Dominoes, cousins to playing cards, are one of the oldest tools for game play. From professional domino games to simply stacking them in long lines, this simple tool can be used for a number of fun activities that challenge patience and skill. Many of us have played a game of domino at home with a group of friends or siblings. A simple flick of the first domino can start a chain reaction that causes the whole line to topple over. This concept has led to the popular phrase, “domino effect.”
The markings on a domino, called pips, originally represented the results of throwing two six-sided dice. Each domino has a number of pips on either end and can be valued differently based on their position. Usually, a domino with more pips is considered to be “heavier” than a domino with fewer or no pips. Each domino is normally twice as long as it is wide, allowing them to be stacked on each other easily.
A set of dominoes can be arranged in straight or curved lines, grids that form pictures when they fall, or 3D structures like towers and pyramids. These setups can be very elaborate, and each of them requires careful planning to make sure they work. Lily Hevesh, a domino artist with more than 2 million YouTube subscribers, plans her dominoes using a version of the engineering-design process. She begins with a theme and brainstorms ideas about what she might want to include in the design. Then she creates a drawing to plan out the track for her domino art.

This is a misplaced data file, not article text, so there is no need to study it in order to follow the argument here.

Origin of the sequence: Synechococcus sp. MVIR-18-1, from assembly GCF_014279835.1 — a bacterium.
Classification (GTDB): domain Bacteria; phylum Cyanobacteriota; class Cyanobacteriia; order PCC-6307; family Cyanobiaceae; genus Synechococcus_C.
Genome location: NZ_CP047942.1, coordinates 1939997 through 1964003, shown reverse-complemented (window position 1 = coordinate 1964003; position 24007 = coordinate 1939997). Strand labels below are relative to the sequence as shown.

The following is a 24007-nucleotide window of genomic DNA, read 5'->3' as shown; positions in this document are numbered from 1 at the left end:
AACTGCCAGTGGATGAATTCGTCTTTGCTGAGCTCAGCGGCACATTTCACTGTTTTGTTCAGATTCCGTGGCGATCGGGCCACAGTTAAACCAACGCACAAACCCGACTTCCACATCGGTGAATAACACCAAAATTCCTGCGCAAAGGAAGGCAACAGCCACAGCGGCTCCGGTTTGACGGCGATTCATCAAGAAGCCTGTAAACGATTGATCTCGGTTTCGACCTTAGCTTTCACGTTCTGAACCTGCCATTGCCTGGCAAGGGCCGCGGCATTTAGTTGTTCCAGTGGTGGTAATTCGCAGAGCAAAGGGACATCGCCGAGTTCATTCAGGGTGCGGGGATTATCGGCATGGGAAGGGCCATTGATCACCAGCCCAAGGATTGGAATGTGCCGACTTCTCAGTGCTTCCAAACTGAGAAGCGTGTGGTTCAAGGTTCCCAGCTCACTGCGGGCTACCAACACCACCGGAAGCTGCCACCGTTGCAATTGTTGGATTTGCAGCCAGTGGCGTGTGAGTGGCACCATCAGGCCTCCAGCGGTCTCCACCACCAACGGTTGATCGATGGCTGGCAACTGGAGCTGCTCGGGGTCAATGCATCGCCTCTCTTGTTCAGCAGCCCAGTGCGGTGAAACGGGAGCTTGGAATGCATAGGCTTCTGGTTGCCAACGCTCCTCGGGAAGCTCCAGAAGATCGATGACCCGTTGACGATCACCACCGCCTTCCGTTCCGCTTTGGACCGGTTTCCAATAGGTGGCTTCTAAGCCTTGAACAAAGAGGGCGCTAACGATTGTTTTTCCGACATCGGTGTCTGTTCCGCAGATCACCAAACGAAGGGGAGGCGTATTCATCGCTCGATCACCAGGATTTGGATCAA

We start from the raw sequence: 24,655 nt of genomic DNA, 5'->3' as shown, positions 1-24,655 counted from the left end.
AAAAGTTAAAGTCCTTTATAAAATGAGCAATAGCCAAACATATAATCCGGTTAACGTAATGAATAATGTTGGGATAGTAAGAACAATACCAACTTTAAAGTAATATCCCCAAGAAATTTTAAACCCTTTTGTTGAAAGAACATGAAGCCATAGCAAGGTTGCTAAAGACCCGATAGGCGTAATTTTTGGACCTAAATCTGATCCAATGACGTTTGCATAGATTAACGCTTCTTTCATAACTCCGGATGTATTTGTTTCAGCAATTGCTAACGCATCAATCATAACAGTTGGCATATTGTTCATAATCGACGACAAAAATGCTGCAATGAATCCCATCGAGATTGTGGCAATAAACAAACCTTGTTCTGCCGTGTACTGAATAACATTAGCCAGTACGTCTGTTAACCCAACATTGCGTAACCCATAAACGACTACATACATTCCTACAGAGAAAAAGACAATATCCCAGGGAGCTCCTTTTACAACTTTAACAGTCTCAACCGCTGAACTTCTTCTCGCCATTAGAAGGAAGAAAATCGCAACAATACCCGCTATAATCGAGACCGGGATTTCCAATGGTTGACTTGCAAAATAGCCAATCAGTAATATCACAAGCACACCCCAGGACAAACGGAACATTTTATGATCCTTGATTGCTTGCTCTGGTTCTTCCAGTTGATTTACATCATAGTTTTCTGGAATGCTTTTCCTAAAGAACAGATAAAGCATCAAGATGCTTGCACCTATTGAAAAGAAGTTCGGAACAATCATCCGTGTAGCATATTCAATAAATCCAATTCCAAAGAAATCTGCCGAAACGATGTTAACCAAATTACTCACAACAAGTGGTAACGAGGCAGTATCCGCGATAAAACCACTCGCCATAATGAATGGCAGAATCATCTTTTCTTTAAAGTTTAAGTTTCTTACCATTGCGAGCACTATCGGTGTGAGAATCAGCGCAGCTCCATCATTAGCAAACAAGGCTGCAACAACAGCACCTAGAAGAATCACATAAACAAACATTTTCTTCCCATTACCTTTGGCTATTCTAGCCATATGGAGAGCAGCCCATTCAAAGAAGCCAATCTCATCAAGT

After the drawing is completed, she calculates how many dominoes she will need to accomplish her goal. She may even create a small model of the layout to test it out. If the plan works, she then proceeds with assembling the real thing.
The physics of dominoes is complex, and there are a lot of different forces at play that affect how the individual pieces of the chain react. A physicist at the University of Toronto explains that when you stand up a domino, it has potential energy, which is a stored energy based on its position. As the domino falls, much of this energy is converted from potential to kinetic energy, or the energy of motion, and this energy is transmitted from the falling domino to the next one, providing the push it needs to fall over. This process continues down the line until all the dominoes have fallen.
In business, Domino’s Pizza CEO Don Meij uses a variation of the domino effect to help build strong leadership. In an episode of the show Undercover Boss, Meij sends the CEO of another restaurant chain to work at one of its busiest restaurants and delivery services, where he is surprised by how much effort it takes for employees to get their job done. Meij then uses the domino effect to encourage employee enthusiasm and performance. Afterwards, the company’s sales and customer satisfaction increase dramatically.